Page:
Maroon 5 It Won Be Soon Before Long Rar ##VERIFIED##
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In 1980, the Army formally revived a parachute infantry capability with 'D' Company of 6 RAR reorganised as a parachute company group. Moves then began to develop an airborne battalion, with the 3rd Battalion, Royal Australian Regiment (3 RAR) selected for this role in 1983. Based at Holsworthy Barracks in Sydney, 3 RAR subsequently formed the basis of the Parachute Battalion Group, which also included an engineer troop, signals detachment, artillery battery, and medical support, including a parachute surgical team. In 1997, a full-time commando unit was formed based on the 4th Battalion, Royal Australian Regiment (later renamed to 2nd Commando Regiment). In September 1999, 3 RAR deployed to East Timor as part of INTERFET, although not in the parachute role. The battalion helped secure Dili during the early stages of the operation, before conducting patrols along the West Timor border and later secured the Oecussi Enclave. The bulk of the battalion returned to Australia in December 1999. In April 2002, 3 RAR returned to East Timor as part of UNTAET and UNMISET. 4 RAR (Cdo) provided the parachute capability whilst 3 RAR completed a six month tour.
The Special Air Service Regiment owes its heritage to the RAR. Originally formed as the 1st SAS Company in 1957, in 1960 it became an independent company of the RAR and was tasked with providing the army's special operations capability. The SASR became a regiment in its own right on 20 August 1964, severing the link with the RAR at this time. Re-raised as a commando battalion from 1997, 4 RAR (Commando) served in East Timor as a conventional light-role battalion in 2001, before focusing on the development of its special operations capability. In this role the battalion was designed to be a flexible, self-contained force element able to deploy at short notice to undertake offensive operations in support of Australia's national interests. Once full operational capability was reached, elements of 4 RAR (Commando) would serve in Timor Leste, Iraq and Afghanistan, as well as providing a domestic counter terrorism capability as part of Tactical assault group (East). In 2009, 4 RAR (Commando) was renamed the 2nd Commando Regiment, and as such is no longer part of the RAR. Rather than being formally disbanded, 4 RAR remained on the Army's order of battle with its colours and traditions maintained and protected, ready to be re-raised in the future if required.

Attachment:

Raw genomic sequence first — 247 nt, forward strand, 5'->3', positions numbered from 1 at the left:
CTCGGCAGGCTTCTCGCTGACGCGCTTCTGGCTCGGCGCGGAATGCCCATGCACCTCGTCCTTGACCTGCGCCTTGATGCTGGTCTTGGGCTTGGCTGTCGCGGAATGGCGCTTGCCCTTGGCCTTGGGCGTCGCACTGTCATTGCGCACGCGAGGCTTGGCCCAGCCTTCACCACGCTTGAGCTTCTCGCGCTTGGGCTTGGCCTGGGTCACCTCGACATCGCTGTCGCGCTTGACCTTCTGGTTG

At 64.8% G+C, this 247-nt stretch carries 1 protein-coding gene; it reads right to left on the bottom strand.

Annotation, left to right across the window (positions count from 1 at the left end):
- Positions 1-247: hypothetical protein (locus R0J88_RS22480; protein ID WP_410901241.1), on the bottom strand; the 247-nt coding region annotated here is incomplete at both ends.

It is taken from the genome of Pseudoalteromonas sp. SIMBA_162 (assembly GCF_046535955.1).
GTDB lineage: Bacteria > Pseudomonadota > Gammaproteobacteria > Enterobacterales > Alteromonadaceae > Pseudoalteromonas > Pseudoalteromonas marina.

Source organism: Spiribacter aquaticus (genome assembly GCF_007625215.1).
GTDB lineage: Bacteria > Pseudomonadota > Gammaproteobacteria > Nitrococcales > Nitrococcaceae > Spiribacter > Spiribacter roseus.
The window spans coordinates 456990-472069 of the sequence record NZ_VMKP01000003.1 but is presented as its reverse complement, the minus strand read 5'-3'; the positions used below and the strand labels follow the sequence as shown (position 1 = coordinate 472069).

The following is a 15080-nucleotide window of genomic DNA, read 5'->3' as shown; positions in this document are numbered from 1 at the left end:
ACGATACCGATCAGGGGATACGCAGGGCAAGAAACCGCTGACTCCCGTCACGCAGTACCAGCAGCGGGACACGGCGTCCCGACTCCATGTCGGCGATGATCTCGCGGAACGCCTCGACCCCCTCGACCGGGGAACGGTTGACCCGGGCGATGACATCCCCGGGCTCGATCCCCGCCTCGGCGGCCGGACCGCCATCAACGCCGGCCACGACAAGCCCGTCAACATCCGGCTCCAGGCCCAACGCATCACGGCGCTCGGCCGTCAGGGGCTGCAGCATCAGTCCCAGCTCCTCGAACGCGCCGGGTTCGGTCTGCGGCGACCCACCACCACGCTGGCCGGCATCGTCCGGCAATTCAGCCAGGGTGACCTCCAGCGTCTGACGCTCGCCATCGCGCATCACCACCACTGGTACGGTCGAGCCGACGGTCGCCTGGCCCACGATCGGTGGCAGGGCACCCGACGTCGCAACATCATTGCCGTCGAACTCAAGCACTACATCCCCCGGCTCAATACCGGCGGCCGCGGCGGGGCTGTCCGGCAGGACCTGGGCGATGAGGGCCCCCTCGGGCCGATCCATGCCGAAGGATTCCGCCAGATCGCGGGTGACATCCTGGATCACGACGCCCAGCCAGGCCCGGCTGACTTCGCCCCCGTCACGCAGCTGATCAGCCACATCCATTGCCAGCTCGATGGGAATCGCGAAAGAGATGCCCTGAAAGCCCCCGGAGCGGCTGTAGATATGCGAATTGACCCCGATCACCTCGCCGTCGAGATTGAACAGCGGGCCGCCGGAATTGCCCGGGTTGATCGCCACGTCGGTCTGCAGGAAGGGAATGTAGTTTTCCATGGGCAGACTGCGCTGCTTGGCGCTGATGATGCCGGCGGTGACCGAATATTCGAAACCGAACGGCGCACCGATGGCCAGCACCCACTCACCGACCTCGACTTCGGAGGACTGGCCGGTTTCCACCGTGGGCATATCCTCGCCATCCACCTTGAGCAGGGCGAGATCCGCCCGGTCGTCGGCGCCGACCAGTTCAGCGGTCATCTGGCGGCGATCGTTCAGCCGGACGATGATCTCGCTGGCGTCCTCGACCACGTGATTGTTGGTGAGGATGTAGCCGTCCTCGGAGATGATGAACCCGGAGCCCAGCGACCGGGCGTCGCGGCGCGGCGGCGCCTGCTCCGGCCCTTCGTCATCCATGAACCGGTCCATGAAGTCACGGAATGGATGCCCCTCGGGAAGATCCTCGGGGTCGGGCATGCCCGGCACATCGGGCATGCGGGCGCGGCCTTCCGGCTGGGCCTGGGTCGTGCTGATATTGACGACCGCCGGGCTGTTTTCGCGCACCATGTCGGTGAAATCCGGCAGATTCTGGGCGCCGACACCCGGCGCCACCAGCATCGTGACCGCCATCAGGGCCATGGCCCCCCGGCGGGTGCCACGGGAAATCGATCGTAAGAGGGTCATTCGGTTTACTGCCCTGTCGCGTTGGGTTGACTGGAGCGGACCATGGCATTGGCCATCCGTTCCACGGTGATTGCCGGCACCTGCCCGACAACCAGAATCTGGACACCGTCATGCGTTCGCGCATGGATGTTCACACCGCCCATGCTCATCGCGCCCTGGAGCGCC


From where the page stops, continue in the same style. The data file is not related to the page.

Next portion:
Elephant ears can be propagated by seed collected about 30 days after fertilization and surface sown as soon as possible after drying. Germination should take place within 21 days. In addition, you can divide the larger corms, collect offsets (cormels), or separate the new plantlets that form at the rhizome tips on the running types. The long runners form nodes along their length, and new growth buds exist at each of these nodes.
The leaves are held up by very long thick petioles that emerge directly from the underground corm. The petiole to leaf attachment is "peltate". In other words, the petiole does not attach to the edge of the leaf, but rather to the middle of the lower surface of the leaf. As a result, the leaves are held perpendicular to the petiole. The petioles grow nearly straight up, but the leaves are generally upward or outward facing. The petioles may have attractive colors that contrast with the leaf. The petiole color may be black, purple, burgundy, maroon, red, pink, cream, or they may be streaked with several colors at once. The petioles are thick enough so that their color is easily noticed and is a nice ornamental feature. 2b1af7f3a8